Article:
“I had been in solitary confinement for five years and conversations were few and far between, and I can remember most of them,” she said.
Her writing became a form of therapy, especially during the time her husband, 32 years her senior, was recovering from a near-fatal plane crash on the island, a story recounted in Chapter 15.
“I have a very good memory,” she said, “and I was writing under extreme pressure, emotionally and environmentally.”
Petersen comes by her adventuring naturally. She is the daughter of well-known British investigative reporter and novelist Trevor Ravenscroft. Her mother sailed across the Atlantic by herself.
She speaks Spanish, French, German--and “American,” she said. Called Michellino by the ranch hands, Petersen can be bawdy and blunt. She calls things she likes “brilliant,” and often answers questions with an off-the-record outspokenness.
She ended an interview with an excited “Yee-hah!”
After finishing the 35,000-word Santa Cruz manuscript in the fall of 1984, she put it away in a box for 11 years. In 1995 she donated it to the Santa Cruz Island Foundation, a nonprofit group that produces educational materials about the Channel Islands. The foundation has printed 3,000 copies. After 18 months, the rights revert to Petersen, who plans to republish her writing in an expanded form.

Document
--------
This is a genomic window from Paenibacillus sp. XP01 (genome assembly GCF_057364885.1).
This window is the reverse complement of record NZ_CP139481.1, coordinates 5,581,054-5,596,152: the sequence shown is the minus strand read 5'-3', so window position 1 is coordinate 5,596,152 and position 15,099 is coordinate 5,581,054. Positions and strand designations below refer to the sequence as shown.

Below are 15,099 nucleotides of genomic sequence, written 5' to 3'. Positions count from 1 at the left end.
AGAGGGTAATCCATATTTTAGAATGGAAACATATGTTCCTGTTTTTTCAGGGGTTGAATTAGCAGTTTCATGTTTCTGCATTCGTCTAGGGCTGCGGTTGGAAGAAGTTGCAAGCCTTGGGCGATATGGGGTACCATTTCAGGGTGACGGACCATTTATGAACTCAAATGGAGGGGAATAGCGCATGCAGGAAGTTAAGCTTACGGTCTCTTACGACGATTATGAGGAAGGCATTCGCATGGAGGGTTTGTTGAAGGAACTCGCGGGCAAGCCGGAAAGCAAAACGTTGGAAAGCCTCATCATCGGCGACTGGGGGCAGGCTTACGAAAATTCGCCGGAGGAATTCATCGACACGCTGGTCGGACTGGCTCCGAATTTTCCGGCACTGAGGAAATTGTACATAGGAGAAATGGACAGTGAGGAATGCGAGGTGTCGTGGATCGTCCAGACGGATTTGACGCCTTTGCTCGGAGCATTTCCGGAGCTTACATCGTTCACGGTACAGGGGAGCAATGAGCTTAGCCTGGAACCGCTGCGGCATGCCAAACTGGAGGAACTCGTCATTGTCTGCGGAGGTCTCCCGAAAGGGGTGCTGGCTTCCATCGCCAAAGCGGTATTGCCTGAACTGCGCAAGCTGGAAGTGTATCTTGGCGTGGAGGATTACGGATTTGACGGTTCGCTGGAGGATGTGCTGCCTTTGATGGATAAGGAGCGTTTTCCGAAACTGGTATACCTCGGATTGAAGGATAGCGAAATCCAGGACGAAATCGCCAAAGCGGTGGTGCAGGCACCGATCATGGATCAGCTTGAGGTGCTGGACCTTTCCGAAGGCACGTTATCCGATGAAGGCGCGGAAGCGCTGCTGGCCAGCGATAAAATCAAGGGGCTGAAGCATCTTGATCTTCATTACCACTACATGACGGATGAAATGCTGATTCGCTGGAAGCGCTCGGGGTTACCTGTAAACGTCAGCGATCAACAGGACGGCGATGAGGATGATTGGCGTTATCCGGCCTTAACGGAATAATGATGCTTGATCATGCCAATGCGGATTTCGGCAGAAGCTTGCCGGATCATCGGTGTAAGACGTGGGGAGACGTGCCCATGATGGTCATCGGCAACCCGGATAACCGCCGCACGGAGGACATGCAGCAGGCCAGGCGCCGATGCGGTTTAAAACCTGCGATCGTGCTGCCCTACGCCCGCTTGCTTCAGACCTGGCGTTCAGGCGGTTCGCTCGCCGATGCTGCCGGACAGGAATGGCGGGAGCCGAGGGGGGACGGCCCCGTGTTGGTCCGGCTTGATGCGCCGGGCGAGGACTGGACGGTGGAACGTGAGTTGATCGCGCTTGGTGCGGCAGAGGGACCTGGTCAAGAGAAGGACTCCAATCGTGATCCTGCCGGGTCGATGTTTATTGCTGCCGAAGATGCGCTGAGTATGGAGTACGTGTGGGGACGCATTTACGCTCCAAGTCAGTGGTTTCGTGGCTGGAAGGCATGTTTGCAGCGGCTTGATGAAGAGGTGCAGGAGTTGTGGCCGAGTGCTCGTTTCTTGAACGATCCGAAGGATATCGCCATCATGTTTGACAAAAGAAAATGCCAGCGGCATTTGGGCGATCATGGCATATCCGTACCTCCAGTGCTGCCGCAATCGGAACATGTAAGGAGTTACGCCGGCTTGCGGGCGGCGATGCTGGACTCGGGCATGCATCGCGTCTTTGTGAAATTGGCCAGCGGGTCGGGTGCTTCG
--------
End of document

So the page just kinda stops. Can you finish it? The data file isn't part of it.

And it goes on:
Subtitled “A Love Affair With Santa Cruz Island,” Petersen’s historical narrative is the ninth in the foundation’s series of papers about the largest of the five Channel Islands that make up the national park.
“Experiences such as hers will no longer happen,” said Marla Daily, Petersen’s editor and the foundation’s president. “Her time frame represents the end of a particular legacy on Santa Cruz Island.”
With Santa Cruz now controlled by the National Park Service, ranching has ceased, and the Park Service has removed the wild horses, sheep and other nonnative animals from the island.
The animals and ranch operations are documented in nearly 60 photographs taken by Donna Lea, who represented Scorpion Ranch on the mainland.
“She would always bring a camera, and thank heavens she did,” Petersen said. Now a massage therapist in Ventura, Lea is among those Petersen calls on for rides.
Petersen has returned to Santa Cruz only twice. If offered the chance, she said she would gladly resume her former life on the island--"on my own terms, though.”